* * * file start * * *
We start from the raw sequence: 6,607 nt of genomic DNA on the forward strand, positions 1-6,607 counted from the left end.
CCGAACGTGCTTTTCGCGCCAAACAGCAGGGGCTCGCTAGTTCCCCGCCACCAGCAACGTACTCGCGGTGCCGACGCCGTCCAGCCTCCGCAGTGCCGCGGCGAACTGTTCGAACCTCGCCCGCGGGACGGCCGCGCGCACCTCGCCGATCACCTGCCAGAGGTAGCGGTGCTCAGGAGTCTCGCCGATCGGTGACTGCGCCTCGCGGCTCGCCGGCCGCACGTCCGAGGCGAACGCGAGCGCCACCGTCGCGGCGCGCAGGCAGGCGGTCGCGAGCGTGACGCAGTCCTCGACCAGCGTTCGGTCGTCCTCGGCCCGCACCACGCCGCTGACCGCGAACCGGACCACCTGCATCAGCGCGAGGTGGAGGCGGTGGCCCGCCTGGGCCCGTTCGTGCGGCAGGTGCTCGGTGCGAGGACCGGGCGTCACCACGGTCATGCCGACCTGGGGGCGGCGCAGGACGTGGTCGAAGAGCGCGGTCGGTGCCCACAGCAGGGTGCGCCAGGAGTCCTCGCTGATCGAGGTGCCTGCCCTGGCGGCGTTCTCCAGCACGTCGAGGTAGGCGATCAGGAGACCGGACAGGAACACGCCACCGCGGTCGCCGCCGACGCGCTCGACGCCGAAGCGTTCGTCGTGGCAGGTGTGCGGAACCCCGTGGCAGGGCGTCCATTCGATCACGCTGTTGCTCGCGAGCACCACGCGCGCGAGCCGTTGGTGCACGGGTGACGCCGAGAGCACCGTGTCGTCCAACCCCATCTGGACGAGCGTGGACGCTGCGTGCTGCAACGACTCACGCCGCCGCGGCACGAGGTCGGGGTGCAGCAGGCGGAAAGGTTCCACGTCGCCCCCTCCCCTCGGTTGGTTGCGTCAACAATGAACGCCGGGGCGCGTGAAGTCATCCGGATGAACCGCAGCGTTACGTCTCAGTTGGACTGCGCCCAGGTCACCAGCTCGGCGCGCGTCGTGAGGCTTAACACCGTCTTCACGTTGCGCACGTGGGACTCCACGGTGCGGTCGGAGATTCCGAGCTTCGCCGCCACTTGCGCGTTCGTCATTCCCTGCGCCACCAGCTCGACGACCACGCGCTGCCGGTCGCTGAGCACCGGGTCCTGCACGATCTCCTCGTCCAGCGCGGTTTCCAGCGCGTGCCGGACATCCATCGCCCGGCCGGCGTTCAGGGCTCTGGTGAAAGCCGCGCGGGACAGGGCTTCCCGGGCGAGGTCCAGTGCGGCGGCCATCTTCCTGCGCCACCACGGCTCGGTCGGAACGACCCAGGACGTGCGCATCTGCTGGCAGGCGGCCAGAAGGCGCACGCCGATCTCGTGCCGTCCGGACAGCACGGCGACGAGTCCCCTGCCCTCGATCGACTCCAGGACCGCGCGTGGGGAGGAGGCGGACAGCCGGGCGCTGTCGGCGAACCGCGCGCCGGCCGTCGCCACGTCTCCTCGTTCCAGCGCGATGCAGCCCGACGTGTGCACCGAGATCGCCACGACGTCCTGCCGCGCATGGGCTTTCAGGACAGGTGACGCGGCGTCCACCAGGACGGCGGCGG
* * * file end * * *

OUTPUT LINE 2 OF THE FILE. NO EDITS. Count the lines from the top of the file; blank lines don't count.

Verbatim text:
CCGAACGTGCTTTTCGCGCCAAACAGCAGGGGCTCGCTAGTTCCCCGCCACCAGCAACGTACTCGCGGTGCCGACGCCGTCCAGCCTCCGCAGTGCCGCGGCGAACTGTTCGAACCTCGCCCGCGGGACGGCCGCGCGCACCTCGCCGATCACCTGCCAGAGGTAGCGGTGCTCAGGAGTCTCGCCGATCGGTGACTGCGCCTCGCGGCTCGCCGGCCGCACGTCCGAGGCGAACGCGAGCGCCACCGTCGCGGCGCGCAGGCAGGCGGTCGCGAGCGTGACGCAGTCCTCGACCAGCGTTCGGTCGTCCTCGGCCCGCACCACGCCGCTGACCGCGAACCGGACCACCTGCATCAGCGCGAGGTGGAGGCGGTGGCCCGCCTGGGCCCGTTCGTGCGGCAGGTGCTCGGTGCGAGGACCGGGCGTCACCACGGTCATGCCGACCTGGGGGCGGCGCAGGACGTGGTCGAAGAGCGCGGTCGGTGCCCACAGCAGGGTGCGCCAGGAGTCCTCGCTGATCGAGGTGCCTGCCCTGGCGGCGTTCTCCAGCACGTCGAGGTAGGCGATCAGGAGACCGGACAGGAACACGCCACCGCGGTCGCCGCCGACGCGCTCGACGCCGAAGCGTTCGTCGTGGCAGGTGTGCGGAACCCCGTGGCAGGGCGTCCATTCGATCACGCTGTTGCTCGCGAGCACCACGCGCGCGAGCCGTTGGTGCACGGGTGACGCCGAGAGCACCGTGTCGTCCAACCCCATCTGGACGAGCGTGGACGCTGCGTGCTGCAACGACTCACGCCGCCGCGGCACGAGGTCGGGGTGCAGCAGGCGGAAAGGTTCCACGTCGCCCCCTCCCCTCGGTTGGTTGCGTCAACAATGAACGCCGGGGCGCGTGAAGTCATCCGGATGAACCGCAGCGTTACGTCTCAGTTGGACTGCGCCCAGGTCACCAGCTCGGCGCGCGTCGTGAGGCTTAACACCGTCTTCACGTTGCGCACGTGGGACTCCACGGTGCGGTCGGAGATTCCGAGCTTCGCCGCCACTTGCGCGTTCGTCATTCCCTGCGCCACCAGCTCGACGACCACGCGCTGCCGGTCGCTGAGCACCGGGTCCTGCACGATCTCCTCGTCCAGCGCGGTTTCCAGCGCGTGCCGGACATCCATCGCCCGGCCGGCGTTCAGGGCTCTGGTGAAAGCCGCGCGGGACAGGGCTTCCCGGGCGAGGTCCAGTGCGGCGGCCATCTTCCTGCGCCACCACGGCTCGGTCGGAACGACCCAGGACGTGCGCATCTGCTGGCAGGCGGCCAGAAGGCGCACGCCGATCTCGTGCCGTCCGGACAGCACGGCGACGAGTCCCCTGCCCTCGATCGACTCCAGGACCGCGCGTGGGGAGGAGGCGGACAGCCGGGCGCTGTCGGCGAACCGCGCGCCGGCCGTCGCCACGTCTCCTCGTTCCAGCGCGATGCAGCCCGACGTGTGCACCGAGATCGCCACGACGTCCTGCCGCGCATGGGCTTTCAGGACAGGTGACGCGGCGTCCACCAGGACGGCGGCGG